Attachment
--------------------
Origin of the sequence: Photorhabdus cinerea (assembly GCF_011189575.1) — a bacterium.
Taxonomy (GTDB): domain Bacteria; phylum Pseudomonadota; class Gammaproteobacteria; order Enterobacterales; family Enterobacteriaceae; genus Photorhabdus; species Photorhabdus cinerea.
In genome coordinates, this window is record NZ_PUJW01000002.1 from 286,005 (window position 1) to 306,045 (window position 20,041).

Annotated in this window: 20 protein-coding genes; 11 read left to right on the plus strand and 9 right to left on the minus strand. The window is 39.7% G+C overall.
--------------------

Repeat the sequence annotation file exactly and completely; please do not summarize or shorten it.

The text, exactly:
Origin of the sequence: Photorhabdus cinerea (assembly GCF_011189575.1) — a bacterium.
Taxonomy (GTDB): domain Bacteria; phylum Pseudomonadota; class Gammaproteobacteria; order Enterobacterales; family Enterobacteriaceae; genus Photorhabdus; species Photorhabdus cinerea.
In genome coordinates, this window is record NZ_PUJW01000002.1 from 286,005 (window position 1) to 306,045 (window position 20,041).

Annotated in this window: 20 protein-coding genes; 11 read left to right on the plus strand and 9 right to left on the minus strand. The window is 39.7% G+C overall.